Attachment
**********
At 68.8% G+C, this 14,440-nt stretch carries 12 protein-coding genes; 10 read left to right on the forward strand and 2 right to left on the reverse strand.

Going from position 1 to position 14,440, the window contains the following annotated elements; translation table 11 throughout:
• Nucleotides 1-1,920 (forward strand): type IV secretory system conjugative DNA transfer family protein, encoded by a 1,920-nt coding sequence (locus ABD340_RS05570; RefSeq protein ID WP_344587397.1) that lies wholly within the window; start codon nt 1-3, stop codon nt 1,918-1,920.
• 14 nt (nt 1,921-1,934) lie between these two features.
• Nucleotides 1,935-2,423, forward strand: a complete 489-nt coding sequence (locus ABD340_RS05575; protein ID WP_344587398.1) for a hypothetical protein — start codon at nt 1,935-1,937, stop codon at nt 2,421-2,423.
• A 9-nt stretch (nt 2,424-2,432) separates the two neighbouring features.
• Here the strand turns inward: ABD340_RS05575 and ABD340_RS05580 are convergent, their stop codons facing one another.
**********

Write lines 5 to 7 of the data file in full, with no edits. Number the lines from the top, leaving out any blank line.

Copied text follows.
• Nucleotides 1,935-2,423, forward strand: a complete 489-nt coding sequence (locus ABD340_RS05575; protein ID WP_344587398.1) for a hypothetical protein — start codon at nt 1,935-1,937, stop codon at nt 2,421-2,423.
• A 9-nt stretch (nt 2,424-2,432) separates the two neighbouring features.
• Here the strand turns inward: ABD340_RS05575 and ABD340_RS05580 are convergent, their stop codons facing one another.